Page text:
Difference between revisions of "Student Hierarchy"
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A three-year CTY student. This was the last attendance-based position to receive an official title. (sometimes called three/fourths fails)
A three-year CTY student. This was the last attendance-based position to receive an official title. (sometimes called three/fourths fails)
Revision as of 19:31, 12 February 2020
A CTYer is, in short, a person who goes to or went to CTY.
Technically, the word CTYer stands for "Center for Talented Youther," which makes no sense. This is a moot point, as the word CTYer is much more convenient than the phrase "CTY attendee" and not as administrative as the phrase "CTY student."
CTYers have a student hierarchy. The hierarchy of students at CTY is also a hierarchy of age; more importantly, it is determined by the number of years a student has left, and the number of years s/he has been at CTY. Some controversy exists about whether the 2nd-6th grade JHU CTY programs should be factored in when determining years of attendance, but this is somewhat artificial - there is no way to establish a claim to the higher titles without having attended the early programs. The more experienced students, specifically those that are accustomed to tradition, often gain the most esteem and respect; however, newcomers that gain the "CTY spirit" are also beloved. All levels of the hierarchy of students have names.
- 1 Names Based on Number of Years of Attendance
- 1.1 Squirrel/Sperm
- 1.2 Flying Squirrel
- 1.3 Site Hopper
- 1.4 Session Swinger
- 1.5 One Hit Wonder
- 1.6 Two-year Tragedy
- 1.7 Three-year Thaumaturge
- 1.8 Four-year Fulfillment
- 1.9 Five-year Freak
- 1.10 Six-year Psycho
- 1.11 Seven-year Satan
- 1.12 Eight-year Archangel
- 1.13 Nine-year Nightmare
- 1.14 Ten-year Titans
- 1.15 Eleven-year Somethings (Elephants?)
- 1.16 Twelve-year Tyrant
- 2 Names Based on Number of Years Remaining
- 3 Neverwas
- 4 Forevermore
Names Based on Number of Years of Attendance
A squirrel is someone who is in their first year at CTY. Squirrels often come without any knowledge of tradition. The younger squirrels are usually more accepting of CTY customs, and are often taken under the wing of an older student (see "Squirrel Parent" below). However, some of the older squirrels who are used to non-CTY (and sometimes anti-difference) behaviors at their schools ignore tradition, or even try to ruin it for the returners.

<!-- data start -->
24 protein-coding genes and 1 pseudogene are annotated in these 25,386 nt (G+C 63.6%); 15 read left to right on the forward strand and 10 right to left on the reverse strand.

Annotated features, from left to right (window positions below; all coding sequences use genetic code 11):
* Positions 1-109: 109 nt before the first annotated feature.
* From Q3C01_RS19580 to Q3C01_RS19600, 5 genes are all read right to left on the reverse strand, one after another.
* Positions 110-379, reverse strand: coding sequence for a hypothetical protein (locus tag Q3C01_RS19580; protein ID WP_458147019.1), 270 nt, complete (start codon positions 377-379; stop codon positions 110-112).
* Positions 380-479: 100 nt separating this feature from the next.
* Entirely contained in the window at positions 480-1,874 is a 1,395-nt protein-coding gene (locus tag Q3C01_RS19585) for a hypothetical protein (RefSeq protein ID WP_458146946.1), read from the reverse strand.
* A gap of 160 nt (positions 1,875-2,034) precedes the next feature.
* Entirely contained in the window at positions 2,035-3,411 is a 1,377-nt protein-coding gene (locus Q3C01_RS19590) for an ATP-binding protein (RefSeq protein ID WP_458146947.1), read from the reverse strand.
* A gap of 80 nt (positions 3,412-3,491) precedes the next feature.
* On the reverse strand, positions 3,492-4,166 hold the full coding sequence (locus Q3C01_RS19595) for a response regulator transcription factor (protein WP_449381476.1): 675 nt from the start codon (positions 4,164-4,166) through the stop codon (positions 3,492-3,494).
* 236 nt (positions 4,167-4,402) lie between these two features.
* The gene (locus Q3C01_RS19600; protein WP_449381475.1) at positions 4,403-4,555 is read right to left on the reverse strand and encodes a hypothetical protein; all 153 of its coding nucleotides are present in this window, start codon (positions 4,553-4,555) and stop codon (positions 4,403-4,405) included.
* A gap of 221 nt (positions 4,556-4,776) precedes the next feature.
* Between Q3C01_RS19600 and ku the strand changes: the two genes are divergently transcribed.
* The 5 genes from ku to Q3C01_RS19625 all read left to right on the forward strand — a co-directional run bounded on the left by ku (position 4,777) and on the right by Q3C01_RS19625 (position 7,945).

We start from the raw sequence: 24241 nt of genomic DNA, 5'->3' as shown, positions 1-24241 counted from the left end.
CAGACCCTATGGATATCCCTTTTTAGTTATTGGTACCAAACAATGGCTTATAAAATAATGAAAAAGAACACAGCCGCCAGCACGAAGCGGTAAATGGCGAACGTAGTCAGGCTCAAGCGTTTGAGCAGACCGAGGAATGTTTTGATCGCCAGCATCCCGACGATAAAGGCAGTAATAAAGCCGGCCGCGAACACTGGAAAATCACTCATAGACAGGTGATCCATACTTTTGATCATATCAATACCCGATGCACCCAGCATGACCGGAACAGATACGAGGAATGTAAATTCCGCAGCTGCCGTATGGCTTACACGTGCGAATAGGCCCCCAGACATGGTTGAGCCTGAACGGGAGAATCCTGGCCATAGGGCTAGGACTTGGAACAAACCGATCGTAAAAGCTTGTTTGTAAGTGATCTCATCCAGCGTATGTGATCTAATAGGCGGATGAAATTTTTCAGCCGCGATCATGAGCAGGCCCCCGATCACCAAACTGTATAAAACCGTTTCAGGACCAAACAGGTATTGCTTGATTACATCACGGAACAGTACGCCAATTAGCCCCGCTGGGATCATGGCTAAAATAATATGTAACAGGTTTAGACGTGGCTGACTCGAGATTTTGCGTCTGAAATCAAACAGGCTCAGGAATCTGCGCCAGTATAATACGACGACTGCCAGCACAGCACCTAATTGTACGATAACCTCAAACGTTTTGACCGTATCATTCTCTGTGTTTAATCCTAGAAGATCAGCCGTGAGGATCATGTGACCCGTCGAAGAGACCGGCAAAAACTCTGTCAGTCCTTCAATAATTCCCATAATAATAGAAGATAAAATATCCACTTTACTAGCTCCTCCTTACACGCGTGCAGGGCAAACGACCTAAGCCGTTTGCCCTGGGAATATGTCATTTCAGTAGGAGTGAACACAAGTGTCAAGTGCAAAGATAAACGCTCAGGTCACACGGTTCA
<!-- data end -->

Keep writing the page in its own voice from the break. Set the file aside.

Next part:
Squirrels who like the site usually return; those who don't either switch sites or fail to come back. Some squirrels only came to CTY to take a single course, like Math Sequence or a science course, for the purpose of excelling in or skipping courses at school.
The term "squirrel" is predominantly used at Lancaster, whereas at Carlisle, the term "sperm" was used with the same meaning. Recently, "squirrel" became the more popular term at Carlise as well, but the term got banned. Because of this, when REAL squirrels (as in the acorn-eating rodents) are seen at Carlisle, people say "check out the first years!"
Pre-1990, the term "rookie" was used as well. At Easton the term "n00b" or "n00bie" is sometimes used for first-years, in addition to "squirrel."
The term "squirrel" originated, supposedly, when a first year was attacked by a squirrel. It has also been said that first-year students are called squirrels because if you try to talk to them on the first day, they scamper away...like squirrels. Ahaha... funny? They also think we're nuts at first...
At LMU, whenever an actual squirrel (the one with long bushy tails, not the CTYers) is sighted by someone on campus, someone screams "SQUIRREL!" and points and everyone scrambles to get a look at it. Whether this is related to the fact that first-years are referred to as squirrels is unknown. Also, a certain RA wore green socks that were patterned with what were initially thought to be squirrels, but were later confirmed to be beavers. This was a disappointment, as the green background with many squirrels would have fit the "traffic light" theme, even though it was a second session.
The CTY administration does not approve of either of these terms. In fact, in LAN.17, CTY administration banned calling someone a squirrel. Unsurprisingly, the ban wasn't very effective.
This term was unheard of at Princeton 17.1.
A squirrel parent is an older student (usually a nomore or a onemore, although twomores are not unheard of) who "adopts" a first year and teaches them the ways of CTY. Squirrel parents obviously have an odd sort of parental relationship with their squirrels. Squirrels can occasionally have more than one parent, if two prospective parents make an agreement of joint custody, or through a CTY marriage.